At the opposite end of the front of the school is the Headmaster’s house, built in 1957 and known as ‘Wyvern House’ since 2019. Originally, the garage was adjacent to the house which was subsequently converted into a room of the house, and a garage was built in its present position. There have been extensions over the years, notably to the right side and at the back of the house. Before the house was built headmasters either lived in the school or their own property. C.L. Wiseman did both. He bought ‘Raveley’, the house directly behind ‘Wyvern House’ in 1946 in anticipation of it being the family home for him and Irene Savage whom he married on Christmas Day that year. On his retirement in 1953 the headmaster offered the school the chance to buy it for his successor but the governors decided not to.
A prominent feature of the front of the school is the stone cross on the lawn opposite the main entrance. This was unveiled on 4 November 1921 on Speech Day by Brigadier-General Owen Spencer Watkins. The photo shows the Queen’s College Cadet Corps on parade for the occasion. The cross was part of the memorial to the former pupils of the school who had served and in many cases died in the Great War. Made of clipstone, the cross is suitably modest in size, marked only by the dates of the war. It is one of only a few WWI memorials that give 1919 as the end date of the war, acknowledging the Treaty of Versailles as the point at which the war was concluded. In fact, this is rather appropriate as one OQ, G.B. Dallas, died at Bolshoi Ozerki during the Russian civil war in 1919 which the foreign armies supporting the Whites regarded as an extension of the Great War.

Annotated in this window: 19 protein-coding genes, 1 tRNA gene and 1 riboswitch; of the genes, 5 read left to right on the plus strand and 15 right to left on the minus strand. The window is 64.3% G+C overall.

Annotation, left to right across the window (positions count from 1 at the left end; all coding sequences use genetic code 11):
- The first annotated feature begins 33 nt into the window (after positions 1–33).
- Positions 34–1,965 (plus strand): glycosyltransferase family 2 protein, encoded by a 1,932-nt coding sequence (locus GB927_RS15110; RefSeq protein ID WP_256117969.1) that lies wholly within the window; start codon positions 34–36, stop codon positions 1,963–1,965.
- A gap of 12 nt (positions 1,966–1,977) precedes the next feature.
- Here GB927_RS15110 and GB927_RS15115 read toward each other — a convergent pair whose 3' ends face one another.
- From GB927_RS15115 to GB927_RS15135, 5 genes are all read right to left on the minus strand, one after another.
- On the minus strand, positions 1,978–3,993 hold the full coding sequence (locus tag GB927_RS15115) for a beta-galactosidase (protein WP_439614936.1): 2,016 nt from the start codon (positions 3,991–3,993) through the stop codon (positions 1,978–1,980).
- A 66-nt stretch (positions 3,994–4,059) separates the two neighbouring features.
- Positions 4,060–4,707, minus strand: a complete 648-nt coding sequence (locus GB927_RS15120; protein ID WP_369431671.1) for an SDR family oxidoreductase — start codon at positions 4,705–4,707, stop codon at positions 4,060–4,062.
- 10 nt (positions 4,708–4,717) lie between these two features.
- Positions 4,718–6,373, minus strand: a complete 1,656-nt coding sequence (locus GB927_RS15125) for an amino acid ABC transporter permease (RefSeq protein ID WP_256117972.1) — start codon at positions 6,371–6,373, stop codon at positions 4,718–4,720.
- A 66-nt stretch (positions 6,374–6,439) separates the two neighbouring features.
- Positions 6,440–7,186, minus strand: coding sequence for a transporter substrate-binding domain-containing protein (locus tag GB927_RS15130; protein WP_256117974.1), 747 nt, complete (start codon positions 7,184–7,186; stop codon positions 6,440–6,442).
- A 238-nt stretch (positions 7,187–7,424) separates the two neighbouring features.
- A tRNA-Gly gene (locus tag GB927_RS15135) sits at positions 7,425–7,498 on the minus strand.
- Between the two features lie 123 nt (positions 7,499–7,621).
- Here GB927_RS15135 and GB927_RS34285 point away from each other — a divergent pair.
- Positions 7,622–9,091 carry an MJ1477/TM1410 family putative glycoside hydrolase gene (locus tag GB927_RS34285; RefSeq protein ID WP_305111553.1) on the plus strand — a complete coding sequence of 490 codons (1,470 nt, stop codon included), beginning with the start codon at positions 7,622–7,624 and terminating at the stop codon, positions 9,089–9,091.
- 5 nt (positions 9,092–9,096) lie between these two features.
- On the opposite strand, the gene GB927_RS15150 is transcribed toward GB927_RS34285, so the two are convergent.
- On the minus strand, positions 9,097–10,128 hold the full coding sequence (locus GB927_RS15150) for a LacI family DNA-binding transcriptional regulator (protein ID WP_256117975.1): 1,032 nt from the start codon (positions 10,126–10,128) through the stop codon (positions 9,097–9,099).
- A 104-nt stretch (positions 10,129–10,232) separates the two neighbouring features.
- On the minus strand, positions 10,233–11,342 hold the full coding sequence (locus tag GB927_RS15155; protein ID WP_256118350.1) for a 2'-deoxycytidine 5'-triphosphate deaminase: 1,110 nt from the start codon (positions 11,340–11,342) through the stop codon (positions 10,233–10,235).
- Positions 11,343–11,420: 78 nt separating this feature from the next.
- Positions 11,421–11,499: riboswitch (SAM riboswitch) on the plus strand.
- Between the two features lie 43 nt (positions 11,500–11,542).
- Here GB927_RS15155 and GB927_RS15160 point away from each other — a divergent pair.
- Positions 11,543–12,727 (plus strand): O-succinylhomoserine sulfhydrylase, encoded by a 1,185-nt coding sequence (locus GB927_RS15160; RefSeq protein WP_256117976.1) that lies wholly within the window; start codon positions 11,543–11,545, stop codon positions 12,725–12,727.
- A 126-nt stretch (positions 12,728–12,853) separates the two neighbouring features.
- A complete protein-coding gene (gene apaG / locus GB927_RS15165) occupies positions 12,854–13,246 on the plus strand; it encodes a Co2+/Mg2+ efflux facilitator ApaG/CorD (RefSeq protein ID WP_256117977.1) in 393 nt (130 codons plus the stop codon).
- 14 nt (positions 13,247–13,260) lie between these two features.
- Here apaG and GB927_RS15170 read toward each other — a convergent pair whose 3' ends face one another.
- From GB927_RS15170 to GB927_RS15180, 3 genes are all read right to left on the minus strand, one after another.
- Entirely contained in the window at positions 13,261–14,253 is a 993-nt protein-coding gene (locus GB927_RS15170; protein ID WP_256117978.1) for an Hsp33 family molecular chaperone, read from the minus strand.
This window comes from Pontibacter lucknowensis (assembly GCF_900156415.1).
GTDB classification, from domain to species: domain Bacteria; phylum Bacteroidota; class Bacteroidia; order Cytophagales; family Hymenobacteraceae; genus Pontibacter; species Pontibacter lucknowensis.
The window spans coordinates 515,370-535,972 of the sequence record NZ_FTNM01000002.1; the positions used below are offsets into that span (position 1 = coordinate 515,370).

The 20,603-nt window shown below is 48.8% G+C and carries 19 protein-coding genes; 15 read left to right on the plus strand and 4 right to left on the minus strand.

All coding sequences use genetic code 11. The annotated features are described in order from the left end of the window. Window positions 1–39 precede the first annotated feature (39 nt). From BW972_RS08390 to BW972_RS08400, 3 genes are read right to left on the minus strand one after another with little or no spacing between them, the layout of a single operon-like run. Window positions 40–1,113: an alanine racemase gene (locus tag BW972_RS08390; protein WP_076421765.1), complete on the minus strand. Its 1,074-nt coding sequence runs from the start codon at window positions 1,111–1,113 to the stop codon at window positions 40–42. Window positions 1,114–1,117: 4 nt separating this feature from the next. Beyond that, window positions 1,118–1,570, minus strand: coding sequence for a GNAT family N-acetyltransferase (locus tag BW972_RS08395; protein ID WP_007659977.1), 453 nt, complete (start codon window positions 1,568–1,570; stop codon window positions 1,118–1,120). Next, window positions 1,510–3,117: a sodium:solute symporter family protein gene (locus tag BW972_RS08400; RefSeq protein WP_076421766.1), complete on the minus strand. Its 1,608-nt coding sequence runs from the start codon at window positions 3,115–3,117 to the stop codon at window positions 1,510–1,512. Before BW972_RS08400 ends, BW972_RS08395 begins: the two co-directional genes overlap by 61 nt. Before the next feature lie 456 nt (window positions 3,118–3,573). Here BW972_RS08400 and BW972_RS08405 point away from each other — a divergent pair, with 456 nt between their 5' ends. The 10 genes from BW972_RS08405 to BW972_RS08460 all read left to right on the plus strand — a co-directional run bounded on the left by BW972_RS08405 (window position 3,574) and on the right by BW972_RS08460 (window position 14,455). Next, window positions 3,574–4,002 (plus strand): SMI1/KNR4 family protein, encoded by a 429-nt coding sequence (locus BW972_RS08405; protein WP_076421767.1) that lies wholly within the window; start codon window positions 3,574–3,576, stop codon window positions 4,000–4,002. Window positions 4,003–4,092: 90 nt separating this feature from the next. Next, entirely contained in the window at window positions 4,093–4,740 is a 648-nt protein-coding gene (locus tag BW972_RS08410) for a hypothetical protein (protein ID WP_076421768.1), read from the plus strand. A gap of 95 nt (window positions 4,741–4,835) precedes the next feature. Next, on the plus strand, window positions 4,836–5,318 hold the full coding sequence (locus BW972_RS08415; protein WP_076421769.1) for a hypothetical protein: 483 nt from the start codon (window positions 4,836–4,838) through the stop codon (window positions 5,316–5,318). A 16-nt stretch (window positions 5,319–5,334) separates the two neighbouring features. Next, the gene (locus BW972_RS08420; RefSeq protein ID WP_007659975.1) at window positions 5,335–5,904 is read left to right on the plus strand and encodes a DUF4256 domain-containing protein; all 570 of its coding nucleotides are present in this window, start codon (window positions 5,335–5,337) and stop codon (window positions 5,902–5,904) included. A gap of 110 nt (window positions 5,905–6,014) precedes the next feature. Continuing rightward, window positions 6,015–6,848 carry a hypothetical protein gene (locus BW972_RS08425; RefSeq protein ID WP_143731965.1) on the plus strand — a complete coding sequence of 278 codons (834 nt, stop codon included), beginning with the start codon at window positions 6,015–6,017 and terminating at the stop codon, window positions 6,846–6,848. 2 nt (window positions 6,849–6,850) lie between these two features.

Though many hoped the Great War would be the war to end all wars, 20 years later the UK was once again at war with Germany. As previously, OQs fought and died in the conflict and to mark their service the dates of this conflict were inscribed to one side of the base. Every year since 1919, the school body has assembled on the lawn to remember those who died in all wars in which OQs have died since 1914. The nature of the act of remembrance has changed over time. Once, former pupils who returned for the service used to stand between the two columns of current pupils organised in their houses. Then, the service was held on the Remembrance Sunday though, now, it is on the 11th day of November if that falls on a weekday or the nearest weekday to it if the 11th is on a weekend. In recent years, individual crosses marked with the names of each OQ who has died in war since 1914 is planted into the lawn by the pupils to remain for a suitable period as sentient reminders of the sacrifice made by OQs. This gesture is a way of connecting current pupils to former pupils of the school, expanding their awareness of the history of the place.
In this respect, the lawn is hallowed ground. Yet, at other times of the year, and rightly so, the area has been used for different purposes. In the inter-war years and into the 1950s a gymnastic display was performed at Speech Day. Today, so well-kept is the grass, croquet is played. On many occasion, a tea party or social gathering has been held on the lawn. This all signifies the continuity of life at the school and change over time.